Landmarks in design

Images of London are on mugs, cushions and even wallpaper but it’s not just for tourists
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The London Eye becomes wallpaper, and the Tube map a table top, as a new wave of London’s most gifted designers is captivated by the capital itself, updating its images for chic home products.

Forget the usual run of tourist tat. Now, great contemporary graphics are giving a new twist to all those much-loved landmarks and traditions — often on a large scale. There are also tales of the unexpected with gritty cranes and pylons. Across the board the mood is joyous and celebratory.

Busbies and umbrellas bedeck strutting soldiers and sober city gents on Lizzie Allen’s dashing wallpapers, drawn with wit, panache and a nod to the Fifties and hand-printed in seven colours. Living in south London, Allen graduated in textile design from Winchester College of Art in 2005, then set up her own studio.

Since childhood she has loved the Changing of the Guard at Buckingham Palace — “AA Milne’s song about Alice has always stayed with me,” she says. A sketch book permanently at the ready yielded drawings for City Gents, while St Pauls has acquired a damask frame (3m panels cost about £165). Now Allen has added an outsize telephone kiosk. Call 07947 474928, or visit

Four years ago, Hannah Dipper (a ceramics graduate from the Royal College of Art) and Robin Farquhar (from Brunel University) made the six plates that started their quirky business called People Will Always Need Plates (01442 876907;

This first venture depicted architecturally distinguished London homes with bold outlines on coloured grounds that have become their trademark. These early plates are now collectors’ items. But an expanded repertoire of places and buildings includes punchy prints for dinner plates (£25 each), tea towels smart enough to frame (£8.50) and mugs (£10). And you can recline on Trellick Tower or Kensal Green, outlined on pale green or muted blue cotton cushions, for £35 including a pad. These are made by The London Cushion Company (0845 643 1571;

Artist Snowden Flood (020 8671 1170; also has a gutsy take on London life, transferred to plates, mugs and cushions. Flood studied Fine Art in London and sculpture in New York, coming back home in 2000. “I was so excited to find the river completely opened up for miles of walking,” she says. “New York’s river pathways are often next to an ugly four-lane highway.”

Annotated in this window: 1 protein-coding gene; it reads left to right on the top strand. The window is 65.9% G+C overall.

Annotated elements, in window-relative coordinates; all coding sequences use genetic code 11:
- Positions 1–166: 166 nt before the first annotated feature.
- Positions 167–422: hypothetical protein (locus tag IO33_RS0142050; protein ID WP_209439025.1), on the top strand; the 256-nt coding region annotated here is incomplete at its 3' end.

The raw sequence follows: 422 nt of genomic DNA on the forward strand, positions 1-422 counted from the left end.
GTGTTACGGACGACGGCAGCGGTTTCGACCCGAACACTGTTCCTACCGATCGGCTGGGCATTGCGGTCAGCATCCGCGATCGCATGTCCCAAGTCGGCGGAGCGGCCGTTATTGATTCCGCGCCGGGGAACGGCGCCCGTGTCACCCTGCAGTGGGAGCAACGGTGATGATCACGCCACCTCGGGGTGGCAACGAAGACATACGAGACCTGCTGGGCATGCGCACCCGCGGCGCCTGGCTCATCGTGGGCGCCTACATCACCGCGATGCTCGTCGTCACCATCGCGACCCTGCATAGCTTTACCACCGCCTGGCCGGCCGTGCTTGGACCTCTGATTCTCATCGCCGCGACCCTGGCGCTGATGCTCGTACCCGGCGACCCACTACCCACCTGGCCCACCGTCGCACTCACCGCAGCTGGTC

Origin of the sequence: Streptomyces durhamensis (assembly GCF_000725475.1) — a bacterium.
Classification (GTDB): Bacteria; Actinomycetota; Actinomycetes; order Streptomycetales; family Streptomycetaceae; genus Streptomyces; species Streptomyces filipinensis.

Watch out for designs with an unexpected twist. An outline of Battersea Power Station on a cushion is filled in with psychedelic patchwork, or with a more sedate blue toile (made to order).

OneDeko sells tables from rescued street signs at £250
OneDeko sells tables from rescued street signs at £250
Some of her plates take a simpler, low-key look at pylons, telegraph wires and factory chimneys (£24.95 each, with mugs at £11.95). Landmarks are also laser-cut in fine leather and suede for glamorous cushions (£140) or delicately applied in wonderfully fine cross-stitch (£60). For presents, buy tea towels at £8.50 or aprons at £17.50. Flood says she is making “souvenirs in the nicest possible sense” and she ships them all over the world. “Battersea Power Station in particular has a very strong place in people’s hearts,” she reveals.

A gritty urban landscape is even worked on to wallpaper by designer Annette Taylor-Anderson, and the results are strikingly original. Those vast cranes currently dominating the city’s skylines have been abstracted into a powerful pattern based on photos taken from the Docklands Light Railway. Taylor-Anderson says: “There are amazing building works in east London. I love cranes but I’m in awe of their structure — they’re the giants overlooking our city.” She also loves the cast-iron bridge at Primrose Hill. Call 020 8223 7263, or visit

London Transport zealously guards its design legacy, including the copyright of its famous 1933 Tube map by Harry Beck and posters. It has also commissioned updates of the heavy-duty moquette once used on seating from award-winning textile designers Wallace Sewell (Emma Sewell and Harriet Wallace-Jones) to go on London Underground and the Croydon Tramlink.

Jude Biddulph and Sam Hurt of Suck UK ( have the licence to put the Tube map on an illuminated coffee table that costs £1,500 and can be switched on and off. OneDeko in Spitalfields (020 7375 3289; is the London stockist and also sells tables made from rescued street signs at £250.

London Toile (£84 a metre) from Timorous Beasties offers a more provocative image of the capital
London Toile (£84 a metre) from Timorous Beasties offers a more provocative image of the capital
London Toile is a radical update of those traditionally pretty-pretty toile de Jouy fabrics with single-colour pictorial patterns from the 18th century. Its designers, Alistair McAuley and Paul Simmons, met at Glasgow School of Art and since then (trading as Timorous Beasties) have made a name for their surreal — even provocative — textiles.

Accordingly, their London Toile subtly subverts the genre. You’ll see all the usual landmarks — along with a fair sprinkling of London low life, from vagrants to drug dealers. Printed on linen, the price is £84 a metre, with wallpaper at £100 a roll. See this (and much more) at the new Timorous Beasties showroom at 46 Amwell Street, EC1 (020 7833 5010;

Even the humble coat hanger now sports a London skyline, cut from silky beech by designer Chris Jarratt. Hang it on the wall for £50 — it’s really too good for clothes. Call 07974 711361, or visit London’s skyline also dominates the Solaris lampshade designed by Lauren Moriarty, which magically appears when the light goes on (

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